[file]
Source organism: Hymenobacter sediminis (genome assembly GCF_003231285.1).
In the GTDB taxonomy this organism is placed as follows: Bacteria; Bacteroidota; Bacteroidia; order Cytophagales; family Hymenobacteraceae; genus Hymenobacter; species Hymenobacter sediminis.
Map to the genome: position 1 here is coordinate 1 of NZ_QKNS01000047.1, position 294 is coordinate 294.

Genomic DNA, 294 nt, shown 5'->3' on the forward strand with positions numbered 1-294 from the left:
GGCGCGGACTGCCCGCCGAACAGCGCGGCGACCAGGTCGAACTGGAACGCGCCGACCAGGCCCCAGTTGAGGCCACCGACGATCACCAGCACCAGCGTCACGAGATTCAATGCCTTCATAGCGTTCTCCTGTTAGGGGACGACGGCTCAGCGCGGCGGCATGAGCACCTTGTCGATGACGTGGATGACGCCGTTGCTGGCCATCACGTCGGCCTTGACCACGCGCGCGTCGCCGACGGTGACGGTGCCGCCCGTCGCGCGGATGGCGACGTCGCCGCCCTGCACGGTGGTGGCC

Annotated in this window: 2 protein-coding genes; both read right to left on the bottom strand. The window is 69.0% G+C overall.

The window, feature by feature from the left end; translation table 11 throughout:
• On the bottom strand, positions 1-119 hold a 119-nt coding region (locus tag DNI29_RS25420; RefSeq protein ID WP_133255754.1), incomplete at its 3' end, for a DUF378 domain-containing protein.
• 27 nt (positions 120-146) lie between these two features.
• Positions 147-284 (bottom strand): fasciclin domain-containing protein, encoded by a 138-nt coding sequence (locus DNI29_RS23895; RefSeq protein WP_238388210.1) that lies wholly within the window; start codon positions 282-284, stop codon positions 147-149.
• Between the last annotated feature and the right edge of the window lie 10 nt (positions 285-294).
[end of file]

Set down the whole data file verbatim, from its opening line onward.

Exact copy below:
Source organism: Hymenobacter sediminis (genome assembly GCF_003231285.1).
In the GTDB taxonomy this organism is placed as follows: Bacteria; Bacteroidota; Bacteroidia; order Cytophagales; family Hymenobacteraceae; genus Hymenobacter; species Hymenobacter sediminis.
Map to the genome: position 1 here is coordinate 1 of NZ_QKNS01000047.1, position 294 is coordinate 294.

Genomic DNA, 294 nt, shown 5'->3' on the forward strand with positions numbered 1-294 from the left:
GGCGCGGACTGCCCGCCGAACAGCGCGGCGACCAGGTCGAACTGGAACGCGCCGACCAGGCCCCAGTTGAGGCCACCGACGATCACCAGCACCAGCGTCACGAGATTCAATGCCTTCATAGCGTTCTCCTGTTAGGGGACGACGGCTCAGCGCGGCGGCATGAGCACCTTGTCGATGACGTGGATGACGCCGTTGCTGGCCATCACGTCGGCCTTGACCACGCGCGCGTCGCCGACGGTGACGGTGCCGCCCGTCGCGCGGATGGCGACGTCGCCGCCCTGCACGGTGGTGGCC

Annotated in this window: 2 protein-coding genes; both read right to left on the bottom strand. The window is 69.0% G+C overall.

The window, feature by feature from the left end; translation table 11 throughout:
• On the bottom strand, positions 1-119 hold a 119-nt coding region (locus tag DNI29_RS25420; RefSeq protein ID WP_133255754.1), incomplete at its 3' end, for a DUF378 domain-containing protein.
• 27 nt (positions 120-146) lie between these two features.
• Positions 147-284 (bottom strand): fasciclin domain-containing protein, encoded by a 138-nt coding sequence (locus DNI29_RS23895; RefSeq protein WP_238388210.1) that lies wholly within the window; start codon positions 282-284, stop codon positions 147-149.
• Between the last annotated feature and the right edge of the window lie 10 nt (positions 285-294).